Another one we tried which worked perfectly was with a Petzl reversino (a belay device). worked just as well, but the tiblocs are lighter and cheaper.

    I'll post a pic when I can set it up at home, or a video if i m feeling adventurous. So no need for descending rings, or seperate lines, or buckles, or webbing etc.

  6. #6
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    ok here's a close up. carabiner attached to a tree strap on the left, and the tibloc just slides onto the carabiner at the other end. Hammock is to the right. when force is applied to the hammock (ie me in it), it pulls the dyneema up into the teeth of the tibloc. what also happens is the tibloc is pulled slightly right as the teeth grip, and the steel shank of the 'biner is then forced against the cord, which traps the dyneema against it, and up into the tibloc. it works a bit like a belay.

    The are used for emergency stops for climber falls etc, and for ascending instead of using prussics. To adjust it, simply lift the right hand end of it to release the teeth, and push or pull your cord either way to adjust. then just sit down and thats it! This is a bombroof solution. there is no physical way that the cord can slip through the tibloc assuming you use the recommended width of cord (which is anywhere between 8mm and 11mm). If you were feeling a bit paranoid you could put a loop directly above it in the cord, but it's not neccessary. I've used 10mm dyneema here, which is total overkill. I might switch it for 8mm.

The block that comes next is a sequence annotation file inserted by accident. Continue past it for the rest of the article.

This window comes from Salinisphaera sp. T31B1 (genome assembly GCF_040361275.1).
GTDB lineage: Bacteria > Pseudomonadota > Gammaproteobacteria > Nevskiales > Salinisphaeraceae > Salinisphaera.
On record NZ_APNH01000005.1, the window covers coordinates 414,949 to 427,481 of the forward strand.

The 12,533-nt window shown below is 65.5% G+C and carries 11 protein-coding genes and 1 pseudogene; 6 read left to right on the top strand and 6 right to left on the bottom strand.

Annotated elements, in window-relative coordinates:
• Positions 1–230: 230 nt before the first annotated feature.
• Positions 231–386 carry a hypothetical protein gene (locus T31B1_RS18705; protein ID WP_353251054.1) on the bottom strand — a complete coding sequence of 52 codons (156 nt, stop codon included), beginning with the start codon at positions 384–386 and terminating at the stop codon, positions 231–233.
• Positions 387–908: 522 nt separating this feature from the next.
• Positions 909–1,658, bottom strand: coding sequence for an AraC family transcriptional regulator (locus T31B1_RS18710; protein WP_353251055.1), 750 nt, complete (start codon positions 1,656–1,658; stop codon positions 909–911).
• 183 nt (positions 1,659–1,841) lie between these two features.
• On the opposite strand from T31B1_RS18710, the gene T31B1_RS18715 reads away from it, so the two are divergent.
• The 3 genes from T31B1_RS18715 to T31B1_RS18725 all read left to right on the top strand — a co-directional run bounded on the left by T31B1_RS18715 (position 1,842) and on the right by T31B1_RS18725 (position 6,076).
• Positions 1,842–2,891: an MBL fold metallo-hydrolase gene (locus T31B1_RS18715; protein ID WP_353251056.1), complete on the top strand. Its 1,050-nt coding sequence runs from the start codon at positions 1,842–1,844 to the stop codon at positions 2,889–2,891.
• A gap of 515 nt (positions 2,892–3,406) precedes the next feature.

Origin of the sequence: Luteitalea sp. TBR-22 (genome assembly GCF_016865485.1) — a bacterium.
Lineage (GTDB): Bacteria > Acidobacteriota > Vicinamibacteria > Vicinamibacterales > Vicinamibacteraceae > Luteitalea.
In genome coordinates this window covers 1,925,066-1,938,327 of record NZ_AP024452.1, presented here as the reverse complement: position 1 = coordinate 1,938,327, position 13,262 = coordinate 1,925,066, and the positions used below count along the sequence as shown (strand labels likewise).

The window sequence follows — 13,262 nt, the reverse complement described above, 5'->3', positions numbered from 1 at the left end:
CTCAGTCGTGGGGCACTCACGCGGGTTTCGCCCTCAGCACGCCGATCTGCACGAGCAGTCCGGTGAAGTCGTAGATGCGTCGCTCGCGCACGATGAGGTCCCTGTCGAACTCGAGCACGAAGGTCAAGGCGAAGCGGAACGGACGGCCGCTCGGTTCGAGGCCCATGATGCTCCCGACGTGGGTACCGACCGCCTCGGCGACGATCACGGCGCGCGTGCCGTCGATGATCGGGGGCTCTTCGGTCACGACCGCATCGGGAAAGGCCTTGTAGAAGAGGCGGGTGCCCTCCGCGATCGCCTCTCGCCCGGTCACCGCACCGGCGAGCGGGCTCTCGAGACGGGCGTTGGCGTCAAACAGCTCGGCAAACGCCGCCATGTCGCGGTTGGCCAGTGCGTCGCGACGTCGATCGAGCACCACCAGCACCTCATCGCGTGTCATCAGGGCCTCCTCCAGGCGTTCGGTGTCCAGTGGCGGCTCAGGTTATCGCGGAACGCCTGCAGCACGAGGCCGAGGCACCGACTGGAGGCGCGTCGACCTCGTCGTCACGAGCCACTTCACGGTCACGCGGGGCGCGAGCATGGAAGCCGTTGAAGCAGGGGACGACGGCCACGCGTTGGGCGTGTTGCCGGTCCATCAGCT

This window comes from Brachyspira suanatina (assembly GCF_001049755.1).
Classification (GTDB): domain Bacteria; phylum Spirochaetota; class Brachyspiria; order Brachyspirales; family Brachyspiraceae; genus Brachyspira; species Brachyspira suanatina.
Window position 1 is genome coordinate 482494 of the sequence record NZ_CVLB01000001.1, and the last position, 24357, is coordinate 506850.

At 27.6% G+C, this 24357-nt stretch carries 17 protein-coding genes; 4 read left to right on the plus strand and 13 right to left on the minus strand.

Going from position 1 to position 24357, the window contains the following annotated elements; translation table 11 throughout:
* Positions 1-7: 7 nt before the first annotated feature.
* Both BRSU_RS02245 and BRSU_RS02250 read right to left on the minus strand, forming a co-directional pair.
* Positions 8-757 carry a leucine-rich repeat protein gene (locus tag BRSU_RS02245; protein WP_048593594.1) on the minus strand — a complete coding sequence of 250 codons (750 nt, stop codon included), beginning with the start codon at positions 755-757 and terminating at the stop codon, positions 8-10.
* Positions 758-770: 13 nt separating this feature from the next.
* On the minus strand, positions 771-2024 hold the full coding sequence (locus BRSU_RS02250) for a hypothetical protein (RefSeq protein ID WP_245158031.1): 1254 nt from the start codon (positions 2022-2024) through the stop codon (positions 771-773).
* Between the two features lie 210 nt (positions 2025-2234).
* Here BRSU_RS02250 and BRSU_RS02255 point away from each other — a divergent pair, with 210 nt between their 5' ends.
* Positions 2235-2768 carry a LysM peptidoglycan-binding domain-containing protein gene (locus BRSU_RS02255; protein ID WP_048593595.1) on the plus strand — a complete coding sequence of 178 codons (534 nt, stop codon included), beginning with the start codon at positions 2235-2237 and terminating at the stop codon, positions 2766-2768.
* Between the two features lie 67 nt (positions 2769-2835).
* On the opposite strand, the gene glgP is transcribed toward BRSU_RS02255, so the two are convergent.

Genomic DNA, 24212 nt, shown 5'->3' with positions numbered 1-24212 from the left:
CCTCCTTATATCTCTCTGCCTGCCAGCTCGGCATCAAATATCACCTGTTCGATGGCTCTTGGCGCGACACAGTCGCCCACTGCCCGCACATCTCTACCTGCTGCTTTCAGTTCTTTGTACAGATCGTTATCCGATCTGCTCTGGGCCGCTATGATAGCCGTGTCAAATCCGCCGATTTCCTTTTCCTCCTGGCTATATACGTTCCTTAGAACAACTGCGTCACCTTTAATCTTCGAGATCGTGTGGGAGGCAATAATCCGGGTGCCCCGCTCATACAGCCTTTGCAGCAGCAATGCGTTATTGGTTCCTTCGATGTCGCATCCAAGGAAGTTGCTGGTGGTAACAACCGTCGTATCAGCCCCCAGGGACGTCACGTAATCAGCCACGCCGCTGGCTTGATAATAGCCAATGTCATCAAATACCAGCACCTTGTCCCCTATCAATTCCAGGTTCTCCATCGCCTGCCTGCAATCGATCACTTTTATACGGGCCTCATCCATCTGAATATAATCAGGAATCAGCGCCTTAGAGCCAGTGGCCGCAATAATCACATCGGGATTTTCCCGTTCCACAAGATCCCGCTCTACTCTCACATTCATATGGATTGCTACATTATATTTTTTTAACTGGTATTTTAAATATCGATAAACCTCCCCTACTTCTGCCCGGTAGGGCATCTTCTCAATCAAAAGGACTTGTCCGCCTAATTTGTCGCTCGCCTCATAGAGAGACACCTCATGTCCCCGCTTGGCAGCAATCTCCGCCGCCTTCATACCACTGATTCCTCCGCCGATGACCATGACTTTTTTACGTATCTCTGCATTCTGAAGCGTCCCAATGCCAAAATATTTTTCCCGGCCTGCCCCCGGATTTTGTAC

So clearly the adjustment here is at the tree end. the cord is secured to the hammock with a bowline and a stopper knot. you could do this the other way around if you expect heavy rain during your set up. just thread a carabiner through the hammock end (where the stock rope goes through) and attach the tibloc to the other end of the biner. at the tree end, you could use straps and another biner (bowline in cord obviously) or just a marlin spike hitch. then you can make your adjustment whilst under the tarp.


  7. #7
    Senior Member Pak-Man's Avatar
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    Ok,

    This looks interesting...

    What do they weigh?

    What sizes do they have? Are you going to be stuck with using 8MM cord or higher?


    Nice idea.
    “Our ordinary mind always tries to persuade us that we are nothing but acorns and that our greatest happiness will be to become bigger, fatter, shinier acorns; but that is of interest only to pigs. Our faith gives us knowledge of something better: that we can become oak trees.”

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  8. #8
    pgibson's Avatar
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    Tibloc's are awesome but way over kill for a suspension. I played around with them and other vertical gear for a wile when I first got into hammocks. If we could get Petzel to make a tibloc for 2-3 mill cord then we would have the quickest adjusting suspension system out there. HMMM??? I'm on it!
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  9. #9
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    Quote Originally Posted by Pak-Man View Post
    Ok,

    This looks interesting...

    What do they weigh?

    What sizes do they have? Are you going to be stuck with using 8MM cord or higher?


    Nice idea.
    They weigh about an ounce or so each, they only make the one size, it is meant for climbing a fixed rope (think emergency backup to a caving or climbing ascender) so yah it is not meant for any rope smaller than 8mm
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  10. #10
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    8 mil dyneema would be fine though. even with the 10 its easy to adjust. you just lift up the back and pull. I wasnt looking for huge security when I started looking, it was more for an elegant solution which didnt involve long straps/tri-glides or descending rings. the tibloc/'biner combination can just live on the rope with perhaps a knot at the very end to ensure it didn't slip off in transit etc.